The PAM 203 was produced in a run of 150 limited pieces. If you do the math now, that left Panerai with just 10 more pieces of the NOS Angelus 240 SF caliber. Which means to say that Panerai had to keep the last handful for a very special project, namely — the PAM 267.
With its Luminor 1950 steel case, ‘Marina Militare’ dial and the Angelus 240 SF movement fitted, this was, without a doubt, a very special watch for modern day Panerai. And because there were just the handful of 240 SFs that remained, the 267 was produced in an incredibly limited run of just six pieces.
Sidebar: Ask now, why the combination of those elements that were put together to create the PAM 267 are so important. You see, when the order for the ref. 6152/1 was put in place, the vast majority or about 85% of that order was filled with the Rolex 618 movement. The remaining 15 percent of that order was fitted with the Angelus 240 SF. This 15 percent amounted to just about 16 pieces known to exist. How do we know this? We know this solely thanks to the brilliant research findings of Ralf Ehlers & Volker Wiegmann of vintagepanerai.com. And of those 16 pieces, only 10 came in Luminor 1950 style cases, meaning with the crown guard. And how many of those came with the words ‘Marina Militare’ on their dials? Just three. Which then makes the PAM 267 a throwback to one of the rarest known examples of vintage Panerai. Semplicemente incredibile.
So, now that we are all aware of the significance and the draw there is for the ‘Marina Militare’ watches, what’s one to do if one should hope to own one? You could very well search the secondhand market for the 1999 PAM36B, the 2000 PAM 82, the 2005 PAM 217 — forget trying for the 2008 PAM 267 — the PAM 339 from 2010 or the PAM 587 from 2014. However, be prepared to pay the premium. These references were mostly, if not all, small limited runs and are by nature highly sought after. Seems like we’re out of luck then?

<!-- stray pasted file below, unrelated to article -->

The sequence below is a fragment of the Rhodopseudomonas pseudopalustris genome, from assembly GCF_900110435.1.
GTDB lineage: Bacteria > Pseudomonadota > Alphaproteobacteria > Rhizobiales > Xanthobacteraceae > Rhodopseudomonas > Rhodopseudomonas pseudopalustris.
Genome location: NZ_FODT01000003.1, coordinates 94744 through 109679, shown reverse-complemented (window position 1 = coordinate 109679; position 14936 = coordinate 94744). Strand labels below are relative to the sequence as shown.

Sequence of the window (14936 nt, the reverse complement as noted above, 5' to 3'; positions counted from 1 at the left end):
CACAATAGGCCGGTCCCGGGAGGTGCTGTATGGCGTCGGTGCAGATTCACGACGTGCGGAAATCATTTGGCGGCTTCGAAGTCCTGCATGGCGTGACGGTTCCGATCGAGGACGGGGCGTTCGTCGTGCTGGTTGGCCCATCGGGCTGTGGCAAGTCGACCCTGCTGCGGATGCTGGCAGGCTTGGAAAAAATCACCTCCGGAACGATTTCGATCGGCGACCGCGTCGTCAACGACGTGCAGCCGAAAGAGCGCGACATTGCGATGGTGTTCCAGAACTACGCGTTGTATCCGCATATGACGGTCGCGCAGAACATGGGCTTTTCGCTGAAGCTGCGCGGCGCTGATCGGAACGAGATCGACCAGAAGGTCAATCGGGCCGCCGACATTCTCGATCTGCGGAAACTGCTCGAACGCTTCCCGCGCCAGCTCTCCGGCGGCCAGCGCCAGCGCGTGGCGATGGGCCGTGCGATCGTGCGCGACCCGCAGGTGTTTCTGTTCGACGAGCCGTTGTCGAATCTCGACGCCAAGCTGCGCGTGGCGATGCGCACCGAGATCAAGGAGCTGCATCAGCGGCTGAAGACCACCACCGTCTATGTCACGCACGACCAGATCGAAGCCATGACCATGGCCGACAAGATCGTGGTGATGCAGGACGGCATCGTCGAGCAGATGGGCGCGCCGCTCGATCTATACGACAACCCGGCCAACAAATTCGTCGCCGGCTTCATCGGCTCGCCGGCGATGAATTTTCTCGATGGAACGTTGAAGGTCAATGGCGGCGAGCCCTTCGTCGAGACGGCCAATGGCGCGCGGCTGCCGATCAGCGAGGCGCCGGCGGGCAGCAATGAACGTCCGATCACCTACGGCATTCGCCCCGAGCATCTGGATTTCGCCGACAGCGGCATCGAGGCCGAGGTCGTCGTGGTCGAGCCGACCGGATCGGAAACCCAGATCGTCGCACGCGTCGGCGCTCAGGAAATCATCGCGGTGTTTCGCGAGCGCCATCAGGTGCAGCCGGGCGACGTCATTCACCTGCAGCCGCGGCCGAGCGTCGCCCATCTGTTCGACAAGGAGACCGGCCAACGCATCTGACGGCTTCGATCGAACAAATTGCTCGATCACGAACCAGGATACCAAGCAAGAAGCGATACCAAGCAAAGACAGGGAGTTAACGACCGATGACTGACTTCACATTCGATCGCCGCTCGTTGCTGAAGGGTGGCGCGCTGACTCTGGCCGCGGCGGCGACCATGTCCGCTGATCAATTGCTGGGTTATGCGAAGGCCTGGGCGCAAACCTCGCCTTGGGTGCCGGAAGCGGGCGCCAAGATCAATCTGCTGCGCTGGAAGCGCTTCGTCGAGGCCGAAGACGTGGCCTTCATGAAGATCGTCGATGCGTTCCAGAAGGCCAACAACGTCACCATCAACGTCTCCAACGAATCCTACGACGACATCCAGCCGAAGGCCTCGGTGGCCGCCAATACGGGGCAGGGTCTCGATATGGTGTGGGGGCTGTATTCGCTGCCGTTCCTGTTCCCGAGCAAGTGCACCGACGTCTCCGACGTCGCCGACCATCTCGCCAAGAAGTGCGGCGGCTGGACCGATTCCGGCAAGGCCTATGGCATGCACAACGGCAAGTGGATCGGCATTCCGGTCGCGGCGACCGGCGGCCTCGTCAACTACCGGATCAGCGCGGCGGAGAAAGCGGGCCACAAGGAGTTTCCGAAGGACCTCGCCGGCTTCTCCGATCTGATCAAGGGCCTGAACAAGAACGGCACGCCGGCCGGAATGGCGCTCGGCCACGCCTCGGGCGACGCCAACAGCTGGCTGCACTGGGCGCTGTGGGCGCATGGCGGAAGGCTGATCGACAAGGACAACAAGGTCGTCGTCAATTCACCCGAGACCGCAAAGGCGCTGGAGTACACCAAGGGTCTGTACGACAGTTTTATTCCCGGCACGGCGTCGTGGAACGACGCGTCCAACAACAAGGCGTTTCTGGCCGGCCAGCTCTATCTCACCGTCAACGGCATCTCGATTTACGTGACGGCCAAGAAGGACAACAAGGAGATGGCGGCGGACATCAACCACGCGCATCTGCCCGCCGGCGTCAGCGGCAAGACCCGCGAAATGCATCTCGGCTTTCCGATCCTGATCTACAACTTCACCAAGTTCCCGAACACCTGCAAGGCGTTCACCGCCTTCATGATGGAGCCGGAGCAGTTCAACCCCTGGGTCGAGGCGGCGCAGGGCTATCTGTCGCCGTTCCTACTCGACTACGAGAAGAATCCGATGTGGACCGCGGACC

Well not exactly — because there is now the 2016 PAM 673 with a Luminor 1950s case and the coveted ‘Marina Militare’ inscription on the dial produced in a larger limited run of 1000 pieces, which is a very real current production piece worthy of any serious collector’s consideration.
A point to note for anyone wondering why the 673’s face is so easy on the eyes — we’re told that it’s all in the hour and minute hands. Particular attention was paid to the hands so they obey the Golden Ratio. And it shows. The hands seem to be quite perfectly well proportioned in relation to one another and how they overlap the indices on the watch dial.
However, the best part is that — as is the instance most of the times with Panerai’s most important and significant production pieces — the 673 is as well a very reasonably priced piece. And, what, with the new in-house manual winding P.3000 movement — the significance of the watch is even more so heightened as it represents a brilliant tie-in for Panerai of its post-World War II resurgence and its present day excellence under the masterful guidance of one, Angelo Bonati.
A special note of thanks to our friend, Alan “Hammer” Bloore for pointing out pertinent information included in this article.